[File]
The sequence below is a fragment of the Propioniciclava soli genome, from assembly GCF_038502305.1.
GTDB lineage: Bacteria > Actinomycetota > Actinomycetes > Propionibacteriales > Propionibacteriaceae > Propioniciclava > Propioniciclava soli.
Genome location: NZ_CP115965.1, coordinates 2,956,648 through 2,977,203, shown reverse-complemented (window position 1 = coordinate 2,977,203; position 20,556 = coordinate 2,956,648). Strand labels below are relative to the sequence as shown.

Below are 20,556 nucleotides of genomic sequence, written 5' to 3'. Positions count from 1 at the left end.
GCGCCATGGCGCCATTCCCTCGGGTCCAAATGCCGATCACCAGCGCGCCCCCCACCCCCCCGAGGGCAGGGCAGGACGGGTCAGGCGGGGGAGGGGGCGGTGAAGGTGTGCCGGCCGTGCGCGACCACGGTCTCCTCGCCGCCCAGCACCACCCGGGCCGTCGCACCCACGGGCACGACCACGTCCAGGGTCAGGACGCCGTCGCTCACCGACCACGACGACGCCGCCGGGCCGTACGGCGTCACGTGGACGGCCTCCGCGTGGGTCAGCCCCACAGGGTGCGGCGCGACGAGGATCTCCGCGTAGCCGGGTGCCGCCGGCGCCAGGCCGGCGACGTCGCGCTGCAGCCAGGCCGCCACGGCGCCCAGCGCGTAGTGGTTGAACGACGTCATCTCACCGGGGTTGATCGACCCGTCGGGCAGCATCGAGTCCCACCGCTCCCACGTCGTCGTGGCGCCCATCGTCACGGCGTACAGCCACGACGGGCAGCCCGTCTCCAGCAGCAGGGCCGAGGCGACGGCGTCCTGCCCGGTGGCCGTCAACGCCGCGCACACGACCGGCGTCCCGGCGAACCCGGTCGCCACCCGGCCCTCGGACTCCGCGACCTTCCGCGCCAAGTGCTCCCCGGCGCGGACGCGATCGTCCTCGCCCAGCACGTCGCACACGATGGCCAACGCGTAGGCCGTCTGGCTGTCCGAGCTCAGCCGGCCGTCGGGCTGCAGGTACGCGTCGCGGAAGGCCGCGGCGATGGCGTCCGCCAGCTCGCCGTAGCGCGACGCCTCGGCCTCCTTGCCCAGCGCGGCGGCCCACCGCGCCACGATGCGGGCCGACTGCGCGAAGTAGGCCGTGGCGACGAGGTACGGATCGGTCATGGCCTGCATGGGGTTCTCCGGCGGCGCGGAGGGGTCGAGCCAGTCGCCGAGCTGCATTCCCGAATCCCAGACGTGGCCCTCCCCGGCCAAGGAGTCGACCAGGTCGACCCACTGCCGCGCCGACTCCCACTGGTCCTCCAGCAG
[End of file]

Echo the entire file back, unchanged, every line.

The sequence below is a fragment of the Propioniciclava soli genome, from assembly GCF_038502305.1.
GTDB lineage: Bacteria > Actinomycetota > Actinomycetes > Propionibacteriales > Propionibacteriaceae > Propioniciclava > Propioniciclava soli.
Genome location: NZ_CP115965.1, coordinates 2,956,648 through 2,977,203, shown reverse-complemented (window position 1 = coordinate 2,977,203; position 20,556 = coordinate 2,956,648). Strand labels below are relative to the sequence as shown.

Below are 20,556 nucleotides of genomic sequence, written 5' to 3'. Positions count from 1 at the left end.
GCGCCATGGCGCCATTCCCTCGGGTCCAAATGCCGATCACCAGCGCGCCCCCCACCCCCCCGAGGGCAGGGCAGGACGGGTCAGGCGGGGGAGGGGGCGGTGAAGGTGTGCCGGCCGTGCGCGACCACGGTCTCCTCGCCGCCCAGCACCACCCGGGCCGTCGCACCCACGGGCACGACCACGTCCAGGGTCAGGACGCCGTCGCTCACCGACCACGACGACGCCGCCGGGCCGTACGGCGTCACGTGGACGGCCTCCGCGTGGGTCAGCCCCACAGGGTGCGGCGCGACGAGGATCTCCGCGTAGCCGGGTGCCGCCGGCGCCAGGCCGGCGACGTCGCGCTGCAGCCAGGCCGCCACGGCGCCCAGCGCGTAGTGGTTGAACGACGTCATCTCACCGGGGTTGATCGACCCGTCGGGCAGCATCGAGTCCCACCGCTCCCACGTCGTCGTGGCGCCCATCGTCACGGCGTACAGCCACGACGGGCAGCCCGTCTCCAGCAGCAGGGCCGAGGCGACGGCGTCCTGCCCGGTGGCCGTCAACGCCGCGCACACGACCGGCGTCCCGGCGAACCCGGTCGCCACCCGGCCCTCGGACTCCGCGACCTTCCGCGCCAAGTGCTCCCCGGCGCGGACGCGATCGTCCTCGCCCAGCACGTCGCACACGATGGCCAACGCGTAGGCCGTCTGGCTGTCCGAGCTCAGCCGGCCGTCGGGCTGCAGGTACGCGTCGCGGAAGGCCGCGGCGATGGCGTCCGCCAGCTCGCCGTAGCGCGACGCCTCGGCCTCCTTGCCCAGCGCGGCGGCCCACCGCGCCACGATGCGGGCCGACTGCGCGAAGTAGGCCGTGGCGACGAGGTACGGATCGGTCATGGCCTGCATGGGGTTCTCCGGCGGCGCGGAGGGGTCGAGCCAGTCGCCGAGCTGCATTCCCGAATCCCAGACGTGGCCCTCCCCGGCCAAGGAGTCGACCAGGTCGACCCACTGCCGCGCCGACTCCCACTGGTCCTCCAGCAG